Astrophysics

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Astrophysics is the study of how stars and planets work, and how we can learn about them. Astrophysicists use physics to explain what astronomers find and see.

Astrophysics is also the study of how the Universe started and how it is changing with time. This part of astrophysics is called cosmology.

History[change | change source]

A long time ago, during the time of the Ancient Greeks, people thought that the way things worked in the sky was different from the way things worked on Earth. They also thought that they could not study how things in the sky worked. This was because they could not do experiments with things in the sky, but they could do experiments with things that are on the surface of the Earth.

When people realized that, by looking at the sky, they were able to work out how the planets moved, the science of astrophysics was born. The first people to write books on how they thought the planets moved were Nicolaus Copernicus, Galileo, and Johannes Kepler.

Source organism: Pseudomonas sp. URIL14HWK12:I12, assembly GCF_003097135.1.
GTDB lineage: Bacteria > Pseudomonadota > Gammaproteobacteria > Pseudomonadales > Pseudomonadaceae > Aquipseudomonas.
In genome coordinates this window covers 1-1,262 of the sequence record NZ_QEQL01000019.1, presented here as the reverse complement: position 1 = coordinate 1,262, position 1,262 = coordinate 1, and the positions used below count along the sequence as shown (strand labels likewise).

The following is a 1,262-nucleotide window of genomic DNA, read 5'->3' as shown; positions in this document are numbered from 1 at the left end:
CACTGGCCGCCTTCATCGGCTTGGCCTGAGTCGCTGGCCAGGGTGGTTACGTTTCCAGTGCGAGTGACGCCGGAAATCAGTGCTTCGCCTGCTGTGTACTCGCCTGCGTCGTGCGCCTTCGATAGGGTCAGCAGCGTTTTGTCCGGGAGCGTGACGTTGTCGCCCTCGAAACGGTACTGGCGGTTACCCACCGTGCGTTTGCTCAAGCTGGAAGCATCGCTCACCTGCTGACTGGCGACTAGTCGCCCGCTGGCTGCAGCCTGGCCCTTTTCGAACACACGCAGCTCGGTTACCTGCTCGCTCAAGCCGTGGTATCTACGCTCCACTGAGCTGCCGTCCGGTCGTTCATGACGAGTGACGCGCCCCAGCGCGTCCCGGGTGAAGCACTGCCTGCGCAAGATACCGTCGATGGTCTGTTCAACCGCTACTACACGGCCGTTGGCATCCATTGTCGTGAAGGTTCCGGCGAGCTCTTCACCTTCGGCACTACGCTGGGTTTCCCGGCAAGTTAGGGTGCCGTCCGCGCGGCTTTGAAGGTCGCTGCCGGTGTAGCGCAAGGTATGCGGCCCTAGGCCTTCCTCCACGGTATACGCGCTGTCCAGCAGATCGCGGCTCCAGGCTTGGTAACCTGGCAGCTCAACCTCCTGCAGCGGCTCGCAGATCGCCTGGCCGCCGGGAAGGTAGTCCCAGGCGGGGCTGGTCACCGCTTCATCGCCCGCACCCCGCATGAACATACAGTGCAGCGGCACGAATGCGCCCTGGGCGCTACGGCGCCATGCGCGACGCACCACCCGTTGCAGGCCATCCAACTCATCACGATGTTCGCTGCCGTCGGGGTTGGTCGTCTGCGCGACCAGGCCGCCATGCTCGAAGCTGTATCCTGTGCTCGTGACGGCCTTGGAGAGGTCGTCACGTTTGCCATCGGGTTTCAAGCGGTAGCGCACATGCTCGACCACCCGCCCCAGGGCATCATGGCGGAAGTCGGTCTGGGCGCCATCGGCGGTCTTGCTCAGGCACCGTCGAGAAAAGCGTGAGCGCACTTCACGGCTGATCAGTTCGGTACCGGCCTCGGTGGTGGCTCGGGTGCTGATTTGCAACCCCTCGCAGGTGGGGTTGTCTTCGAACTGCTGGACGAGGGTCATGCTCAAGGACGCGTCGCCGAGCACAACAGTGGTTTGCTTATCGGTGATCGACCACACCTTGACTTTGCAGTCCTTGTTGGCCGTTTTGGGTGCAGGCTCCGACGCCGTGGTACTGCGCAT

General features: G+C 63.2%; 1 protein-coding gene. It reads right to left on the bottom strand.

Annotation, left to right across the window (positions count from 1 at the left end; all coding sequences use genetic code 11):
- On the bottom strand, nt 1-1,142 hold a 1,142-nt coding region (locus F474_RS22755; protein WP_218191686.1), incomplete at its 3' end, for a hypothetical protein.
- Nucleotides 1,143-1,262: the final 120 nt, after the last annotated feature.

Sir Isaac Newton realized that the same rules of mechanics that he had found on the surface of the Earth also could be used to predict how the planets moved. He said, "As above, so below." By this, he meant that we can study how things work on this planet to find out how things work in space.

Later scientists found that by looking at the light from stars, they were able to work out what they were made from. This process is called spectroscopy.

Types of astrophysics[change | change source]

There are two main types of astrophysics: observational astrophysics and theoretical astrophysics.

Observational astrophysics is like astronomy. Like astronomers, observational astrophysicists use telescopes to study the Universe, but observational astrophysicists study the physics of what they see to explain the Universe.

Theoretical astrophysicists use information from astronomers and tools such as computers to explain how the Universe works. Cosmology is a type of theoretical astrophysics.

Related pages[change | change source]